As senior project officer for Rainer Brent Tackling Knife Crime Project, I work closely with Brent Council’s youth offending service, being based at its offices. Our aim is to help young people who have used or threatened to use a knife change their attitudes and behaviour.
Most of the young men and women I work with are in their mid-teens, although some are as young as 12. Most young people referred to me are on referral orders or final warnings.
When I start working with a young person, the first thing I do is to make sure they understand the legal consequences of carrying a weapon.
Many are completely unaware of the law and say they just carry a weapon to protect themselves, and don’t intend to actually use it. I make sure they realise they can be arrested and receive up to four years in prison just for carrying.
The next stage is voluntary on their part and focuses on anger management and building self-esteem. Many young people tell me they need to have a knife with them to feel safe when they go out. One young person told me: “When I’m carrying a weapon, I only have the police to worry about. But if I’m not tooled up, I have to worry about everyone else on the road as well.”
We talk about how these young people can avoid being victimised and I tell them about the large numbers of people injured with their own weapon, rather than by someone else’s. Many knife crimes are the result of a young person being egged on by their mates and not wanting to lose respect by backing down, so we discuss how they can resolve conflict and defuse situations.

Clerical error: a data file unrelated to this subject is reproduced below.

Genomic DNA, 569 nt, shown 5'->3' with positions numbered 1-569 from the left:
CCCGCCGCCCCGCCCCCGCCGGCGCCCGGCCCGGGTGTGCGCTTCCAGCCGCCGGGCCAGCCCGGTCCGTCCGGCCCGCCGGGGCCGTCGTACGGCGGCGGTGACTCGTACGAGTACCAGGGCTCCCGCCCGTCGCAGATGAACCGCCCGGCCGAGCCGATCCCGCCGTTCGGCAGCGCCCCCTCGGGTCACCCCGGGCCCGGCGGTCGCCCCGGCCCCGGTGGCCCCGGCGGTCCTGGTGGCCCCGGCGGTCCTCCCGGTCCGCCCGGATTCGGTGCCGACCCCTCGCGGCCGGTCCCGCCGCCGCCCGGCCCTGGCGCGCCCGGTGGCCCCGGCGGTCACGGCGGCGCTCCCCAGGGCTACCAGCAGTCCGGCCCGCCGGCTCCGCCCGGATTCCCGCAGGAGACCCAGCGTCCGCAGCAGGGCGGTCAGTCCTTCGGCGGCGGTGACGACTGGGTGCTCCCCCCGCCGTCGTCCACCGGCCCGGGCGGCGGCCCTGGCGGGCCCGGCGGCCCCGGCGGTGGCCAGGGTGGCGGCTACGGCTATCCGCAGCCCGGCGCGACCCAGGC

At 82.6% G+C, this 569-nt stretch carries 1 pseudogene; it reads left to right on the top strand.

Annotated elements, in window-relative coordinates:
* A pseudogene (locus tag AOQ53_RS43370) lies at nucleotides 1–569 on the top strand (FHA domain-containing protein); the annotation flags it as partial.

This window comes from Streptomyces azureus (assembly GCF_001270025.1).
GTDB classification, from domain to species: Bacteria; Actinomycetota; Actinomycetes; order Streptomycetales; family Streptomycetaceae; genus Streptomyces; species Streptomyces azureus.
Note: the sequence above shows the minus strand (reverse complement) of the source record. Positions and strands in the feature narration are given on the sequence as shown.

Most of the work I do is on a one-to-one basis and this intensive support is what makes our service different. But we also do group work – I recently took a group to a stop and search workshop at which a director of public prosecution spoke about the role of the prosecution service in protecting the public.
Working in partnership with other organisations in the community is essential in my job. I attend the youth offending team and secure estate forum, at which all the Yots in London share information on best practice in tackling gang and weapon crime. I also work closely with the police and make sure that the independent trusts that fund the project are kept informed of progress.
It is also important young people are aware I work for an independent voluntary organisation, because it makes a big difference to how much they open up. They often use me as a sounding board, someone they can talk to.
I see young people with low morale, who feel they are only recognised when they are doing something bad. Changing their perception of themselves is crucial if they are going to stop offending.
The problems of gun and knife crime receive a huge amount of attention and everyone has a view on how to solve it. For me there is no simple solution;. I cannot control what young people do. But I can make sure they are informed and are aware that they have choices – and that they are confident enough to make the right ones.
I hope the young people I work with come away from our sessions with the skills and the confidence to defuse situations in a non-violent way. By helping them to choose more positive lives for themselves I am helping to make our community safer.
Angela Francis is senior project worker for the Rainer Brent Tackling Knife Crime Project